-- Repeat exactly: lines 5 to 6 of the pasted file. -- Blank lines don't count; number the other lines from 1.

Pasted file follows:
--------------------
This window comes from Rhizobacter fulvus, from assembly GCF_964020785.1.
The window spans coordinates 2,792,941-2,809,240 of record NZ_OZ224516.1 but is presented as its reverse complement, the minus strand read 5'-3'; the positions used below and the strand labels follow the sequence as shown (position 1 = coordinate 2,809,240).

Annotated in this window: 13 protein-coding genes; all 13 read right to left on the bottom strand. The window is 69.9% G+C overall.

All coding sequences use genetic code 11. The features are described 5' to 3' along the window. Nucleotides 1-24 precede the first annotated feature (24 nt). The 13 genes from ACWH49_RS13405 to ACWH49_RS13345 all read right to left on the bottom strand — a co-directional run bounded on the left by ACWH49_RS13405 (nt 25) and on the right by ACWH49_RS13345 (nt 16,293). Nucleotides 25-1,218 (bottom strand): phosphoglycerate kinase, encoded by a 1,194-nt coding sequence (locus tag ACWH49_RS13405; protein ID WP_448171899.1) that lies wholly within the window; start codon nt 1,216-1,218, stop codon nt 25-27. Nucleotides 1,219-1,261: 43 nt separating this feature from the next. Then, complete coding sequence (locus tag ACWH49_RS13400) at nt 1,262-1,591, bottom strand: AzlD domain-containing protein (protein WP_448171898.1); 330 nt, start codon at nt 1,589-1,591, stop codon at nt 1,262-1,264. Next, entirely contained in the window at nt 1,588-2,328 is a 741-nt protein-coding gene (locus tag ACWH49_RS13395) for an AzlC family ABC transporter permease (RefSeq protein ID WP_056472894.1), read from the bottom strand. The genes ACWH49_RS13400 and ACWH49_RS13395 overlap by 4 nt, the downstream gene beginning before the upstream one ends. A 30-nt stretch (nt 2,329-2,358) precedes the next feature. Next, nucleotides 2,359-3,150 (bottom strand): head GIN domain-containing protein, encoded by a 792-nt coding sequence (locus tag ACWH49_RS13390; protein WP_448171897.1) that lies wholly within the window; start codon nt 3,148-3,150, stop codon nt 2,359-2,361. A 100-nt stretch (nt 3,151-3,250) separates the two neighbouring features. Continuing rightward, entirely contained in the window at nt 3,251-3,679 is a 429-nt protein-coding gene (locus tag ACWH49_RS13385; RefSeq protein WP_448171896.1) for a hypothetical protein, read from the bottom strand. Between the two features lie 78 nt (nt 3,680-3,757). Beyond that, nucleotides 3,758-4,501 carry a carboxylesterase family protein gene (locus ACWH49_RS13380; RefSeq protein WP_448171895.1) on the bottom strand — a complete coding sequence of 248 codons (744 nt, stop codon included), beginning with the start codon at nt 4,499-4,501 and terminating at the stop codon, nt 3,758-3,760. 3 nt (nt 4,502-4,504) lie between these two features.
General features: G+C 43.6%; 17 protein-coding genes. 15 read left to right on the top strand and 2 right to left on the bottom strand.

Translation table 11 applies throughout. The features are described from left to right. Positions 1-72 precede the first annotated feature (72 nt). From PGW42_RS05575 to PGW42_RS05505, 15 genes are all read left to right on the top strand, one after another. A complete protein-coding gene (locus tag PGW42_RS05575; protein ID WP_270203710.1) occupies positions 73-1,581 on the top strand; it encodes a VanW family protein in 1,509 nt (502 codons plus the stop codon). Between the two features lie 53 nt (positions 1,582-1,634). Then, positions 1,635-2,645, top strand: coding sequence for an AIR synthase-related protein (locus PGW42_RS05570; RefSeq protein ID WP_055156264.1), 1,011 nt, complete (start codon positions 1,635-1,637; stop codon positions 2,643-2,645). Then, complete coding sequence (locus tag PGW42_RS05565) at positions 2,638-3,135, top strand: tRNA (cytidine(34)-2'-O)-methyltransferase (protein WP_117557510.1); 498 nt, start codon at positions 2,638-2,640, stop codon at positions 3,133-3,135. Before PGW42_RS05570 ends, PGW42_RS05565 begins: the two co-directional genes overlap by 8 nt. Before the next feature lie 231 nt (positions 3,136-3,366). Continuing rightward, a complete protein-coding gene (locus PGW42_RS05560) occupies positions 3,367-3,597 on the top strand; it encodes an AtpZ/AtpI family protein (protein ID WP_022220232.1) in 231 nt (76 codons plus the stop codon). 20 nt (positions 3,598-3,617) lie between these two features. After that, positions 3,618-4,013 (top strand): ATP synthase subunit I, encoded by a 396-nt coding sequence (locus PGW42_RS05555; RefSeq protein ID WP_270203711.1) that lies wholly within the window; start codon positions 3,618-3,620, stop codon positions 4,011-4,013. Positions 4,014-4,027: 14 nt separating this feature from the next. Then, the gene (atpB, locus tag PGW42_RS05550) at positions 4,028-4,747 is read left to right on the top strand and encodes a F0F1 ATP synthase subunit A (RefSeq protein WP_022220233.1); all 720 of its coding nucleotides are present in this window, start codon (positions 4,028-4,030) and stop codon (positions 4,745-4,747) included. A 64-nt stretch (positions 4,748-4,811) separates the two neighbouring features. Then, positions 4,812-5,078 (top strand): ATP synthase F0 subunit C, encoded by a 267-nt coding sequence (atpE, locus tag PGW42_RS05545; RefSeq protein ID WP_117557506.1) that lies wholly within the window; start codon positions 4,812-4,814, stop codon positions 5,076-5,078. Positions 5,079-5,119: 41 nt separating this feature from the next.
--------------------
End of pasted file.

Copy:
General features: G+C 43.6%; 17 protein-coding genes. 15 read left to right on the top strand and 2 right to left on the bottom strand.

Translation table 11 applies throughout. The features are described from left to right. Positions 1-72 precede the first annotated feature (72 nt). From PGW42_RS05575 to PGW42_RS05505, 15 genes are all read left to right on the top strand, one after another. A complete protein-coding gene (locus tag PGW42_RS05575; protein ID WP_270203710.1) occupies positions 73-1,581 on the top strand; it encodes a VanW family protein in 1,509 nt (502 codons plus the stop codon). Between the two features lie 53 nt (positions 1,582-1,634). Then, positions 1,635-2,645, top strand: coding sequence for an AIR synthase-related protein (locus PGW42_RS05570; RefSeq protein ID WP_055156264.1), 1,011 nt, complete (start codon positions 1,635-1,637; stop codon positions 2,643-2,645). Then, complete coding sequence (locus tag PGW42_RS05565) at positions 2,638-3,135, top strand: tRNA (cytidine(34)-2'-O)-methyltransferase (protein WP_117557510.1); 498 nt, start codon at positions 2,638-2,640, stop codon at positions 3,133-3,135. Before PGW42_RS05570 ends, PGW42_RS05565 begins: the two co-directional genes overlap by 8 nt. Before the next feature lie 231 nt (positions 3,136-3,366). Continuing rightward, a complete protein-coding gene (locus PGW42_RS05560) occupies positions 3,367-3,597 on the top strand; it encodes an AtpZ/AtpI family protein (protein ID WP_022220232.1) in 231 nt (76 codons plus the stop codon). 20 nt (positions 3,598-3,617) lie between these two features. After that, positions 3,618-4,013 (top strand): ATP synthase subunit I, encoded by a 396-nt coding sequence (locus PGW42_RS05555; RefSeq protein ID WP_270203711.1) that lies wholly within the window; start codon positions 3,618-3,620, stop codon positions 4,011-4,013. Positions 4,014-4,027: 14 nt separating this feature from the next. Then, the gene (atpB, locus tag PGW42_RS05550) at positions 4,028-4,747 is read left to right on the top strand and encodes a F0F1 ATP synthase subunit A (RefSeq protein WP_022220233.1); all 720 of its coding nucleotides are present in this window, start codon (positions 4,028-4,030) and stop codon (positions 4,745-4,747) included. A 64-nt stretch (positions 4,748-4,811) separates the two neighbouring features. Then, positions 4,812-5,078 (top strand): ATP synthase F0 subunit C, encoded by a 267-nt coding sequence (atpE, locus tag PGW42_RS05545; RefSeq protein ID WP_117557506.1) that lies wholly within the window; start codon positions 4,812-4,814, stop codon positions 5,076-5,078. Positions 5,079-5,119: 41 nt separating this feature from the next.